Many people assume that inflation is rising prices. It’s not. Rising prices are one of several signs that the economy might be experiencing inflation, but the fact that some prices go up is not inflation.  Inflation is a continuing, ongoing rise in all prices in the economy.  If you think of it this way, phrases that we read/hear like “food price inflation” or “gas price inflation” are just absurd, nonsense phrases that don’t mean anything.  It’s like saying “specific generality” or describing something as being “uniquely universal”.  If the price of only one group of specific commodities or goods are going up, then it’s not inflation. If the prices of all goods and commodities are going up, then it’s inflation.  So the fact that gas prices are going up or that food prices might have gone up means that buyers of those goods, which is most folks, are having to adjust their spending.  Those items are getting more expensive relative to other items.  In micro-economic terms, they are getting scarcer relative to the demand for them.  That’s an uncomfortable place to be if you need those products.  If you can’t cut back your consumption, if means you experience a real decline in your living standard. But it doesn’t mean the economy is experiencing inflation.  You cannot look at the price of one or two specific types of goods and conclude that inflation exists.  Period. You have to look at all prices across the economy. You have see that prices are rising for nearly everything that gets purchased.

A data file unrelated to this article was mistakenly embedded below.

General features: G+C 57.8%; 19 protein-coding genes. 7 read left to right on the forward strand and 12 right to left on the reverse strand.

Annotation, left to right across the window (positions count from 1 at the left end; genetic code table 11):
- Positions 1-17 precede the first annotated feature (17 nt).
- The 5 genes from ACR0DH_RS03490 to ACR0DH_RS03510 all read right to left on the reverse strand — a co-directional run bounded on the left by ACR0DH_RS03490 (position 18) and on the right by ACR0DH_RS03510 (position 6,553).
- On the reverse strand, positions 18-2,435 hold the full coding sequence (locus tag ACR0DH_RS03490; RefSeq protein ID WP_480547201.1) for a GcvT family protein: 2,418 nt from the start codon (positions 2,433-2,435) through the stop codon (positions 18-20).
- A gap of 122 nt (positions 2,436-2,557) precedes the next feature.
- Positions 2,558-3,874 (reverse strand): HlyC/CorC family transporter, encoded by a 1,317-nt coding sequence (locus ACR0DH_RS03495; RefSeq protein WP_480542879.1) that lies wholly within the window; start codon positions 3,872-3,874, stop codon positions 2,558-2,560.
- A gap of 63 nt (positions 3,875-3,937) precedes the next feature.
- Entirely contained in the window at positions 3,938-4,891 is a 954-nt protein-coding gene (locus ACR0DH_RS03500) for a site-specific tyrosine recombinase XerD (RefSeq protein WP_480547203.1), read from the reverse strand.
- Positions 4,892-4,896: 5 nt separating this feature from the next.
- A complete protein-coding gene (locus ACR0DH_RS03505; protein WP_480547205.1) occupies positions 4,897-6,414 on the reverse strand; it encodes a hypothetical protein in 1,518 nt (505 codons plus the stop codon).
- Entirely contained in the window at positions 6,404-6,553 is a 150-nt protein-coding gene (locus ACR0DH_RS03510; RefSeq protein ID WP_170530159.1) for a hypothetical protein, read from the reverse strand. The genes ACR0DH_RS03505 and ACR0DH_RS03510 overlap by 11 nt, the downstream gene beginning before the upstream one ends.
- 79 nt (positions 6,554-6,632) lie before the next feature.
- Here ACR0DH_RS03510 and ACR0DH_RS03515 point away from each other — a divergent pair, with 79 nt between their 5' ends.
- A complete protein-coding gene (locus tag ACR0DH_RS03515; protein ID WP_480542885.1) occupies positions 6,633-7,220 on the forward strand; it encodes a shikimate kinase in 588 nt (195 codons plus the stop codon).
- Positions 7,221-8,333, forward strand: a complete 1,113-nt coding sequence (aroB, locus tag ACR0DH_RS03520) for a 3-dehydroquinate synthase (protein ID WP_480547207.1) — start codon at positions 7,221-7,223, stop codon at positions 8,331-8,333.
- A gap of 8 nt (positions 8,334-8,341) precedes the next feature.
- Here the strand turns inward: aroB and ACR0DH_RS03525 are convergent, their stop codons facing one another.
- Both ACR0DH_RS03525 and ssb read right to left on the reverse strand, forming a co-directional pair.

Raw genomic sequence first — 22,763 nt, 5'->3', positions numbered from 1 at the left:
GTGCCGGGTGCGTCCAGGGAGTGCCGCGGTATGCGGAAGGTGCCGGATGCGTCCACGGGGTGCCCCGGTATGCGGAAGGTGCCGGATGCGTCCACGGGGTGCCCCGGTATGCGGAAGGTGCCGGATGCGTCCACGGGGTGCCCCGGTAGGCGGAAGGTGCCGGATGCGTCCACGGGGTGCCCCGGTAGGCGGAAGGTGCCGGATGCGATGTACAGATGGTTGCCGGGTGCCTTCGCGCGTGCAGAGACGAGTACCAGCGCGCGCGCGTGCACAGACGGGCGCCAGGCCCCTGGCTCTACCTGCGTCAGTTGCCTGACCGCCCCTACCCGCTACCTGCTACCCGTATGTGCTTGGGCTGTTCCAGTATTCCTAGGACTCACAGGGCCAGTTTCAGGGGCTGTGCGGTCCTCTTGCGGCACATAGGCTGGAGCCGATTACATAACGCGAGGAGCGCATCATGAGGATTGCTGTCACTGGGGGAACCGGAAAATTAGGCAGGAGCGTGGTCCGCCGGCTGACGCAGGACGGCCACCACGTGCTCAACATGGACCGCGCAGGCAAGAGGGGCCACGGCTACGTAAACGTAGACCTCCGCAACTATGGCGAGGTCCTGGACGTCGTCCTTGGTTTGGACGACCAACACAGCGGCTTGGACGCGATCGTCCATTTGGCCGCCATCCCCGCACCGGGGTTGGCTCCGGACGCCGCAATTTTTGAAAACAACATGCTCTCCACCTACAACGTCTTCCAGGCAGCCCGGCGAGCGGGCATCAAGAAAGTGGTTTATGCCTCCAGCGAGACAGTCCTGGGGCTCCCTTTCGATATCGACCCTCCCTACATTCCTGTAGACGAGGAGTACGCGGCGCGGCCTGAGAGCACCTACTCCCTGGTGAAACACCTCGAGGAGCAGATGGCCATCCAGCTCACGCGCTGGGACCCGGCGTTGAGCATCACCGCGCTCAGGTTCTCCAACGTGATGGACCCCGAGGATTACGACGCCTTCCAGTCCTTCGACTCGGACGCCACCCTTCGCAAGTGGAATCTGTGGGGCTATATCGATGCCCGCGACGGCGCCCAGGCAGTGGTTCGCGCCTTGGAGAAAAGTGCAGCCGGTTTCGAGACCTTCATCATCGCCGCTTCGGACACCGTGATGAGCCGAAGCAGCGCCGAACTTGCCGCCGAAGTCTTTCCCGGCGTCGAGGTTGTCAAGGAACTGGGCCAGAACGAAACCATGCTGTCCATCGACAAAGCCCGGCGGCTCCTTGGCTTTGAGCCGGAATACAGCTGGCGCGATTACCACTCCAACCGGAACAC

This inflation-means-rising-prices-across-the-entire-economy aspect means we have to look at a very large number of goods prices, not just gas or food or gold.  But it also means more than goods prices going up.  All prices must be rising.  That means wages (price of labor), prices of financial assets, and prices of non-financial assets (things like real estate, collectibles, etc).  When we consider these other prices, we see that despite what we’re paying at the local Exxon station, inflation is conspicuously absent.  Wages are not increasing.  According to Data360, reporting government BLS data, the average hourly wage for good producing workers rose from $20.55 to $20.59 in first quarter 2011. That’s less than 0.2%.  On an annualized basis, it’s less than 0.8%.  No inflation in there.  Service-producing workers are worse off. The average wage is falling from $19.05 to $19.02.  Their wages actually declined!   Overall, no inflation in wages.